I was thinking 3" and above diameter rockets. Balloon already inflated prior to launch.
 

Chrisn

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That would take up a bit of room, remember the balloon will expand at altitude.
 

MarkII

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I was thinking 3" and above diameter rockets. Balloon already inflated prior to launch.
Deployed while the rocket is descending or after it has touched down? A small motorized release mechanism, triggered by the altimeter, could be used, I suppose. The balloon would need to be in its own isolated compartment along with, and shielded from, the mechanism to release it. That would mean that the rocket would contain a bay for the electronics, a bay for the drogue, a bay for the main chute and a bay for the balloon. The balloon material would need to be tough enough to survive the deployment out of its bay and also to withstand the conditions in any environment that the rocket may land in (including among the branches in a treetop, if that is a possibility, or deep within a cornfield). Would it be possible to pack in a balloon that was large enough and visible enough from a distance to be worth all the trouble?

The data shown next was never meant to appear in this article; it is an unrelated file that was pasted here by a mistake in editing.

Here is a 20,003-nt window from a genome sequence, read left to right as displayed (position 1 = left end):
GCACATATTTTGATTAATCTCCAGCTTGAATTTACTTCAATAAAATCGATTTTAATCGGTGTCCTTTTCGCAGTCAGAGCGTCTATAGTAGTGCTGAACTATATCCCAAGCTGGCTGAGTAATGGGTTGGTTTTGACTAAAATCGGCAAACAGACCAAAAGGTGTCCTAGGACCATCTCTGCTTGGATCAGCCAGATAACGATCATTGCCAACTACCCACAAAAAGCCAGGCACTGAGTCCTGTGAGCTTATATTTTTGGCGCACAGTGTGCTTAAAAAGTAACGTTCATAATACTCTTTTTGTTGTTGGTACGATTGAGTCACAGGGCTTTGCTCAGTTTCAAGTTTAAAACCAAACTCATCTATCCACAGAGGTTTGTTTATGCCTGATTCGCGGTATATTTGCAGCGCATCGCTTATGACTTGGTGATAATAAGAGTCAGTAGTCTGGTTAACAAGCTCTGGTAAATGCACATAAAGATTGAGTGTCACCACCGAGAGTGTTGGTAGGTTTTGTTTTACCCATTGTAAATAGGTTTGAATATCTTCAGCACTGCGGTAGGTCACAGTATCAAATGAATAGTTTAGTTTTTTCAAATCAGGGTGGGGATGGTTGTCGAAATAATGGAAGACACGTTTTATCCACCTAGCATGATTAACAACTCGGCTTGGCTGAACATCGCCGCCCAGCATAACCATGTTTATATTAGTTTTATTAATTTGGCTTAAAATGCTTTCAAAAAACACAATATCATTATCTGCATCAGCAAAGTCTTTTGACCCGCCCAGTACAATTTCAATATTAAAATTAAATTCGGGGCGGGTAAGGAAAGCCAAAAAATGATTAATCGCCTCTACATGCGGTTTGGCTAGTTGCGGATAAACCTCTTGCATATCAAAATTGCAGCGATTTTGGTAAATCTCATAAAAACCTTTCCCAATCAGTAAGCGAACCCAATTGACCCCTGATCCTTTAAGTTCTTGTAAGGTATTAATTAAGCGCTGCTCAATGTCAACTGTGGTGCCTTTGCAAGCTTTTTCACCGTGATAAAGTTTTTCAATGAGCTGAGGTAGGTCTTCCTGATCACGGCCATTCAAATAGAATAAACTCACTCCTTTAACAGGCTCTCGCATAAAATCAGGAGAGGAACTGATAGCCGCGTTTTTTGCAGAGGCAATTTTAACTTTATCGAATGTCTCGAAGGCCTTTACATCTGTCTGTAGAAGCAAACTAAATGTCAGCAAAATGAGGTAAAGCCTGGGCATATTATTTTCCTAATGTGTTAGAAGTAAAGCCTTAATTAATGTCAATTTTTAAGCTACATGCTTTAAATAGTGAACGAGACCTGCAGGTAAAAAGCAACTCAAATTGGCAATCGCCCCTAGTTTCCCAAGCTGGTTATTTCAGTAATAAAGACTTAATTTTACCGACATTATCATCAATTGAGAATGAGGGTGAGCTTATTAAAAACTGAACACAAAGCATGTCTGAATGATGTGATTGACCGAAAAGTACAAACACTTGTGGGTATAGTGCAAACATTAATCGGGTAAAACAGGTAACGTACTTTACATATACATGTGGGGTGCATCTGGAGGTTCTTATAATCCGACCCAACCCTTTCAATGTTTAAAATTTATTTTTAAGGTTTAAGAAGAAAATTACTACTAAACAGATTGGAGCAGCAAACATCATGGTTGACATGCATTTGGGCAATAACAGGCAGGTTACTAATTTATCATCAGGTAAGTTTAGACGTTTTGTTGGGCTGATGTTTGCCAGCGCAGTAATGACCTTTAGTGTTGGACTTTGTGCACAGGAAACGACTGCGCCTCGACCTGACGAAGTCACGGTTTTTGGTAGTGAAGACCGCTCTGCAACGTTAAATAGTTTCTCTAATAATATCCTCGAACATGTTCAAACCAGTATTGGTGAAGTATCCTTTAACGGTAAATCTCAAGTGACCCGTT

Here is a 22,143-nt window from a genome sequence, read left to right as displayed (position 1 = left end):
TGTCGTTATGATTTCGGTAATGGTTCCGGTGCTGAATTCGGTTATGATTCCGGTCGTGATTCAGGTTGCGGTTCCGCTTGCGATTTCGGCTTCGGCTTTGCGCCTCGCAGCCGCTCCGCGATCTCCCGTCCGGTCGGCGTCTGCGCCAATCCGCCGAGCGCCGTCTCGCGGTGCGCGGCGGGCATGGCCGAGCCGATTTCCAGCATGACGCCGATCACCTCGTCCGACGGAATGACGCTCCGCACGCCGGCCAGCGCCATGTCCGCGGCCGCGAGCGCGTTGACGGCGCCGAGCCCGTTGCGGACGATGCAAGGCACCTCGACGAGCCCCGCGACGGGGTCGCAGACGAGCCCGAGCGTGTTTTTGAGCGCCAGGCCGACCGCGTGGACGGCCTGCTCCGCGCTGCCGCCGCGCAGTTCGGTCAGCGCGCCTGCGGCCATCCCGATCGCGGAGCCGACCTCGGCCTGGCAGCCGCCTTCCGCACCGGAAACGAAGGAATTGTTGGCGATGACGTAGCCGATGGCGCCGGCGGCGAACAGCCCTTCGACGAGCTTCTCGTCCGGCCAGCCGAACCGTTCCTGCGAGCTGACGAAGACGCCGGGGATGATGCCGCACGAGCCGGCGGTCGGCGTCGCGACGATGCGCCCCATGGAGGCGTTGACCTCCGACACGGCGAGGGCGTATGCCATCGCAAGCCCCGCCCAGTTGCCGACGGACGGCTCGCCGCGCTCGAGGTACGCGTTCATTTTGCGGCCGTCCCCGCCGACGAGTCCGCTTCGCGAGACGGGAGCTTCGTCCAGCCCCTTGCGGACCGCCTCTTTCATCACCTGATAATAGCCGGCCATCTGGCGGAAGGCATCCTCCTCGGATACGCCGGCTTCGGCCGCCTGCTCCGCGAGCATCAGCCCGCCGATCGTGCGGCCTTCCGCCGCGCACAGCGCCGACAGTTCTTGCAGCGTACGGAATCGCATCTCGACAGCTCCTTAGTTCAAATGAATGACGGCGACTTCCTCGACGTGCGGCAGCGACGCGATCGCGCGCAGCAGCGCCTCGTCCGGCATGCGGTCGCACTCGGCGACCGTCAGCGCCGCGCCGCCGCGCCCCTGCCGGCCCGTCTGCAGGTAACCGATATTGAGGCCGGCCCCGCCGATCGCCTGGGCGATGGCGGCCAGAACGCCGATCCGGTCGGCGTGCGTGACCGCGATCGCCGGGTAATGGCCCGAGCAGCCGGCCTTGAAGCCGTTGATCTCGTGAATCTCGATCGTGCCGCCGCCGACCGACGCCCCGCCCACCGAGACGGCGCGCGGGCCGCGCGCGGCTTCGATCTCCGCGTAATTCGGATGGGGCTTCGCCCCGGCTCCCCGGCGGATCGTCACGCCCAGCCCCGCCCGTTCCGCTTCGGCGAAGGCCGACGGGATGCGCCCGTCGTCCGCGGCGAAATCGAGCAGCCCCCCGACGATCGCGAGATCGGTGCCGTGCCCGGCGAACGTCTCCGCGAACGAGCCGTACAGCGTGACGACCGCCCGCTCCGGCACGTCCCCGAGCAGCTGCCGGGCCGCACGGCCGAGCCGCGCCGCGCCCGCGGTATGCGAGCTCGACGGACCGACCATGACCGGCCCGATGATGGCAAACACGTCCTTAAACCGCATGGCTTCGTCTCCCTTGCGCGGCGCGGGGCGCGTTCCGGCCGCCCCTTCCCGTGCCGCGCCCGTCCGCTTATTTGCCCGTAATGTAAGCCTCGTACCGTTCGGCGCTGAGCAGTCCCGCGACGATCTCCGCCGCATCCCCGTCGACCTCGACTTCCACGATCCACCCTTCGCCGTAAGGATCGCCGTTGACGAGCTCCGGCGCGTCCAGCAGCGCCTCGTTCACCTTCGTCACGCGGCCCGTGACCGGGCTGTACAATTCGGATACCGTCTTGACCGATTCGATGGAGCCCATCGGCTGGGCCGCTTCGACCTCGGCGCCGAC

I do like the idea of having the rocket deploy some visible marker of its location, especially if it is paired with another device, such as a beeper or a simple RF signal transmitter. It would be great for one of those "rocket came down somewhere in that great big cornfield" scenarios. It could potentially be a viable alternative to one of those very pricey GPS systems.

MarkII
 

roadkill

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Instead of a balloon,

why not use a second smoke charge initiated after landing,
we already have the technology for that....

:confused2:
 

WiK

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why not use a second smoke charge initiated after landing,
we already have the technology for that....
I've always thought that was a good idea, but I've no idea where it falls under the "Do not install or incorporate in a high power rocket a payload that is intended to be flammable, explosive..." part of the safety code. I suppose you could say it's part of the recovery system and therefore not technically a payload?

Phil
 

bobkrech

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Smoke cartridges burn hot and can cause a ground fire. Most RSO's have interpreted the ruling to be that any pyrotechnic devices should be extinguished before ground impact to eliminate the chance of setting a fire on the ground.

A beeper, flasher, locating transmitter, or gps/transmitter are all more reliable than a balloon or smoke cartridge and reasonably inexpensive. The CSXT GoFast rocket http://www.the-rocketman.com/CSXT/default.asp actually used falconry transmitters weighing 8 grams http://www.merlin-systems.com/falconry/fmv.htm attached to the chute shroud lines to indicate recovery system deployment at 20 miles altitude.

Bob